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Abstract

The research was conducted at the Kwiatków site,1 in the Koło Basin (Central Poland). It included a fragment of a low terrace and the valley floor of the Warta river valley. The archaeological investigation documented over 100 wells that archaeological material indicates are associated with the Przeworsk culture. Geomorphological, lithological and geochemical studies were carried out at the archaeological sites and their surroundings. Selected for the presentation were two wells whose fillings were carefully tested and subjected to geochemical and lithological analyses. The wells showed a slightly different content of artifacts, as well as differences in their grain-size distributions, the structure of their filling deposits, and their geochemistry. This allows us to conclude that the two wells were used differently, but also probably about a different course for how each well was filled after the end of its operation.

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Editorial office

Editorial Board:

 

Editor-in-Chief:

Leszek Marks, Faculty of Geology, University of Warsaw, Poland

Co-editors:


Mirosława Kupryjanowicz, Faculty of Biology and Chemistry, University of Białystok, Poland
Fabian Welc, Institute of Archaeology, Cardinal Stefan Wyszyński University, Warsaw, Poland
Barbara Woronko, Faculty of Geology, University of Warsaw, Poland

Secretary:

Joanna Mirosław-Grabowska, Institute of Geological Sciences, Polish Academy of Sciences, Warsaw, Poland

Editorial Advisory Board:

T. Madeyska (Chairman), Polish Academy of Sciences, Warsaw, Poland
S.W. Alexandrowicz, Academy of Mining and Metallurgy, Cracow, Poland
K.E. Behre, Niedersachsisches Institut für Historische Küstenforschung, Wilhelmshaven, Germany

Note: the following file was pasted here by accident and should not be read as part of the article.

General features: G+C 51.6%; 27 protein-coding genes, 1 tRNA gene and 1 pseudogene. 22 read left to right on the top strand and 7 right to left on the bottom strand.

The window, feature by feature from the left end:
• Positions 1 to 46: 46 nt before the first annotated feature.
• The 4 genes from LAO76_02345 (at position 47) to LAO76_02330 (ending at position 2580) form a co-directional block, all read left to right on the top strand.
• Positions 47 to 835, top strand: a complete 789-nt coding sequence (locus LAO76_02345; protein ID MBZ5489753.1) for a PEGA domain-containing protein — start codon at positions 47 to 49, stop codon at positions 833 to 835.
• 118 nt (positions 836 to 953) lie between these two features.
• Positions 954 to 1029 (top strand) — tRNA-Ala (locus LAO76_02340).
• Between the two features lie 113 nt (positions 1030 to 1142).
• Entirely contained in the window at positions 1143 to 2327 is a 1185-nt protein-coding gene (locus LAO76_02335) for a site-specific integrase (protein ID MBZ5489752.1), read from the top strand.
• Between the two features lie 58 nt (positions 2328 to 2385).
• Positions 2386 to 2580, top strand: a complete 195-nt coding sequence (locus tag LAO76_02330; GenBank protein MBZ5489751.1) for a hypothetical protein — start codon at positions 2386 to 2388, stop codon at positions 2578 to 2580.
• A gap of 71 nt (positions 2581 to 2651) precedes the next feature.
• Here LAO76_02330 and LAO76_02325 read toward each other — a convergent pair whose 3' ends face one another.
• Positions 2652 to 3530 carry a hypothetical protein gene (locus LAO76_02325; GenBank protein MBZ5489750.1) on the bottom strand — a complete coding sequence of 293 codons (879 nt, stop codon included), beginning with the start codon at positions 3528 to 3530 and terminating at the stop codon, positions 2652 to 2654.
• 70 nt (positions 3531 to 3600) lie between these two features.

J. Ehlers, Geologisches Landesamt, Hamburg, Germany
P. Gozhik, Ukrainian Academy of Sciences, Kiev, Ukraine
V. Ložek, Czech Academy of Sciences, Prague, Czech Republic
J.E. Mojski, Gdansk University, Gdańsk, Poland
J. Rose, University of London, London, United Kingdom
K. Rotnicki, Adam Mickiewicz University, Poznań, Poland
L. Starkel, Polish Academy of Sciences, Cracow, Poland
M. Sturm, EAWAG-ETH, Zürich, Switzerland
J. Vandenberghe, University of Amsterdam, Amserdam, The Netherlands
K. Wasylikowa, Polish Academy of Sciences, Cracow, Poland

Contact

Studia Quaternaria
Committee for Quaternary Research
Twarda 51/55
00-818 Warsaw

Instructions for authors

The language of the journal is English. Submissions may be in the form of articles, brief reports, discussions, or paper/book reviews. Studia Quaternaria accepts papers of moderate length. Longer manuscripts should be agreed with the Editor-in-Chief.

All submitted manuscripts are reviewed initially by editorial staff. Manuscripts with insufficient priority for publication are rejected promptly. Other manuscripts are sent to at least two independent expert consultants for peer review. Manuscripts are evaluated on the originality of data, interpretations, and ideas, and on the degree to which their findings can be generalized. In case of contradictory opinions additional reviewers are sought. Articles accepted for publication are instantly published inthe "in press" section. In printed version they usually appear in order of acceptance.

http://www.studia.quaternaria.pan.pl/SQ-author.html